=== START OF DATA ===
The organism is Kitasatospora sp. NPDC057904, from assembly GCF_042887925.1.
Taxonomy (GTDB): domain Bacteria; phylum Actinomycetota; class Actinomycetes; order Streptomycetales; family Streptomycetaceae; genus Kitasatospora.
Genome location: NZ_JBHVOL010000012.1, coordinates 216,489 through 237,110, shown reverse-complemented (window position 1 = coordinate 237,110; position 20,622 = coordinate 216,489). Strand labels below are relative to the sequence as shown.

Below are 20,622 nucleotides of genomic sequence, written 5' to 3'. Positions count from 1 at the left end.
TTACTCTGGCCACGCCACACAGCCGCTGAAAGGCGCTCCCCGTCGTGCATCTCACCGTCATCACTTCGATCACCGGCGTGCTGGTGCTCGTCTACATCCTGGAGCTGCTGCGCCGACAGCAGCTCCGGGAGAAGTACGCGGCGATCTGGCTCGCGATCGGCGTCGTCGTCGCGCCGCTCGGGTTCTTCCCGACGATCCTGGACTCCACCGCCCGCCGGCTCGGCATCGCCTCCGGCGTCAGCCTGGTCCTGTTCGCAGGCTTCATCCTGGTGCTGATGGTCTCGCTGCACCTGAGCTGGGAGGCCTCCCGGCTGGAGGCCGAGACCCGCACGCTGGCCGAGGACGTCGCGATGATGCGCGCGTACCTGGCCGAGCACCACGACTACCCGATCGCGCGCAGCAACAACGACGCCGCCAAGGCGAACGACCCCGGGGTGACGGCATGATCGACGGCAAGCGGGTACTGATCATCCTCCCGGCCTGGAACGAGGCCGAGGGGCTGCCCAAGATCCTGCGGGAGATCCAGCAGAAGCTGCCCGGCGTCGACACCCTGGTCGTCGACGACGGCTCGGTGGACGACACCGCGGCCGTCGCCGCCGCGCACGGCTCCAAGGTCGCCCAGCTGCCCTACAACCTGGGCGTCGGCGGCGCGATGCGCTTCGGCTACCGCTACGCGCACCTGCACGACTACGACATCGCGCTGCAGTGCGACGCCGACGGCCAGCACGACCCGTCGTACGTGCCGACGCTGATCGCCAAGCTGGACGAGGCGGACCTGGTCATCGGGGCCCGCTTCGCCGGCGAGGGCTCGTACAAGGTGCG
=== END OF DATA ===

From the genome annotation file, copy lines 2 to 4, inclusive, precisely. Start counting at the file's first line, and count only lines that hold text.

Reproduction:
Taxonomy (GTDB): domain Bacteria; phylum Actinomycetota; class Actinomycetes; order Streptomycetales; family Streptomycetaceae; genus Kitasatospora.
Genome location: NZ_JBHVOL010000012.1, coordinates 216,489 through 237,110, shown reverse-complemented (window position 1 = coordinate 237,110; position 20,622 = coordinate 216,489). Strand labels below are relative to the sequence as shown.

Below are 20,622 nucleotides of genomic sequence, written 5' to 3'. Positions count from 1 at the left end.